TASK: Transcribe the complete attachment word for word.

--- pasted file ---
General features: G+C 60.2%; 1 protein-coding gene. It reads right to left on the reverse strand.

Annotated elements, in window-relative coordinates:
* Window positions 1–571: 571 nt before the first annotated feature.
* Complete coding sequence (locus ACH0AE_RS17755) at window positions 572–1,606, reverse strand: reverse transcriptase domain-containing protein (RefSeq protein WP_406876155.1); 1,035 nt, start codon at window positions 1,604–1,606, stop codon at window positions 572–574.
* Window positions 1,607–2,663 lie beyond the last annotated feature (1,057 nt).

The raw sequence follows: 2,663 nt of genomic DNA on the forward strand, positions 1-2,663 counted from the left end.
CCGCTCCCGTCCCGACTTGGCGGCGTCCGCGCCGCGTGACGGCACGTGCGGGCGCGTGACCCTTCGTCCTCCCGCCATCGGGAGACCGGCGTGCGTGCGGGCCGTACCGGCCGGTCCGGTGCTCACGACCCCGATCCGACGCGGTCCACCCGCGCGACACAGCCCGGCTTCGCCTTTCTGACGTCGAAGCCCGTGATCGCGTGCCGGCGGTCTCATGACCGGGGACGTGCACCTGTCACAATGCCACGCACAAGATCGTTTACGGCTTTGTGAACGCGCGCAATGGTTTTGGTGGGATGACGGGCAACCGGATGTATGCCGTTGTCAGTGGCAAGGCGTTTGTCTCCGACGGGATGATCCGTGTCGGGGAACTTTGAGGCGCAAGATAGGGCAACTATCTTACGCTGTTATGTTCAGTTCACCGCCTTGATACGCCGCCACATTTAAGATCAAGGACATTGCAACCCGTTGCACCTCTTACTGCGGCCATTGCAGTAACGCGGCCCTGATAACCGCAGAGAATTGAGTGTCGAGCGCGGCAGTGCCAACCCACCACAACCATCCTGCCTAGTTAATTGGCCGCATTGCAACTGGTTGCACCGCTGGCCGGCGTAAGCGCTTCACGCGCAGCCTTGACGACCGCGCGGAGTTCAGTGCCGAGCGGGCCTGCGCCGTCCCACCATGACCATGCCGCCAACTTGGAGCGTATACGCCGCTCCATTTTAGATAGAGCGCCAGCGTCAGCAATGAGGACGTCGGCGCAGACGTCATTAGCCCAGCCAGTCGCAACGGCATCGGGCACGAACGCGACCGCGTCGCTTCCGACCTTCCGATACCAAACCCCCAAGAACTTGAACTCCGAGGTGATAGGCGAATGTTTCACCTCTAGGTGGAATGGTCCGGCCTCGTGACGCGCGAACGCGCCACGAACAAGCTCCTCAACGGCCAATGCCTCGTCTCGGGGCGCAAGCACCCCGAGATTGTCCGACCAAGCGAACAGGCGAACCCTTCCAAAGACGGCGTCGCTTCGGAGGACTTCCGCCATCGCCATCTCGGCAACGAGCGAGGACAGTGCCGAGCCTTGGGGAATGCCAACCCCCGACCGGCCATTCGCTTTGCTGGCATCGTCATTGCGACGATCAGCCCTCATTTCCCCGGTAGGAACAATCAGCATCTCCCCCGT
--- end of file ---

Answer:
General features: G+C 60.2%; 1 protein-coding gene. It reads right to left on the reverse strand.

Annotated elements, in window-relative coordinates:
* Window positions 1–571: 571 nt before the first annotated feature.
* Complete coding sequence (locus ACH0AE_RS17755) at window positions 572–1,606, reverse strand: reverse transcriptase domain-containing protein (RefSeq protein WP_406876155.1); 1,035 nt, start codon at window positions 1,604–1,606, stop codon at window positions 572–574.
* Window positions 1,607–2,663 lie beyond the last annotated feature (1,057 nt).

The raw sequence follows: 2,663 nt of genomic DNA on the forward strand, positions 1-2,663 counted from the left end.
CCGCTCCCGTCCCGACTTGGCGGCGTCCGCGCCGCGTGACGGCACGTGCGGGCGCGTGACCCTTCGTCCTCCCGCCATCGGGAGACCGGCGTGCGTGCGGGCCGTACCGGCCGGTCCGGTGCTCACGACCCCGATCCGACGCGGTCCACCCGCGCGACACAGCCCGGCTTCGCCTTTCTGACGTCGAAGCCCGTGATCGCGTGCCGGCGGTCTCATGACCGGGGACGTGCACCTGTCACAATGCCACGCACAAGATCGTTTACGGCTTTGTGAACGCGCGCAATGGTTTTGGTGGGATGACGGGCAACCGGATGTATGCCGTTGTCAGTGGCAAGGCGTTTGTCTCCGACGGGATGATCCGTGTCGGGGAACTTTGAGGCGCAAGATAGGGCAACTATCTTACGCTGTTATGTTCAGTTCACCGCCTTGATACGCCGCCACATTTAAGATCAAGGACATTGCAACCCGTTGCACCTCTTACTGCGGCCATTGCAGTAACGCGGCCCTGATAACCGCAGAGAATTGAGTGTCGAGCGCGGCAGTGCCAACCCACCACAACCATCCTGCCTAGTTAATTGGCCGCATTGCAACTGGTTGCACCGCTGGCCGGCGTAAGCGCTTCACGCGCAGCCTTGACGACCGCGCGGAGTTCAGTGCCGAGCGGGCCTGCGCCGTCCCACCATGACCATGCCGCCAACTTGGAGCGTATACGCCGCTCCATTTTAGATAGAGCGCCAGCGTCAGCAATGAGGACGTCGGCGCAGACGTCATTAGCCCAGCCAGTCGCAACGGCATCGGGCACGAACGCGACCGCGTCGCTTCCGACCTTCCGATACCAAACCCCCAAGAACTTGAACTCCGAGGTGATAGGCGAATGTTTCACCTCTAGGTGGAATGGTCCGGCCTCGTGACGCGCGAACGCGCCACGAACAAGCTCCTCAACGGCCAATGCCTCGTCTCGGGGCGCAAGCACCCCGAGATTGTCCGACCAAGCGAACAGGCGAACCCTTCCAAAGACGGCGTCGCTTCGGAGGACTTCCGCCATCGCCATCTCGGCAACGAGCGAGGACAGTGCCGAGCCTTGGGGAATGCCAACCCCCGACCGGCCATTCGCTTTGCTGGCATCGTCATTGCGACGATCAGCCCTCATTTCCCCGGTAGGAACAATCAGCATCTCCCCCGT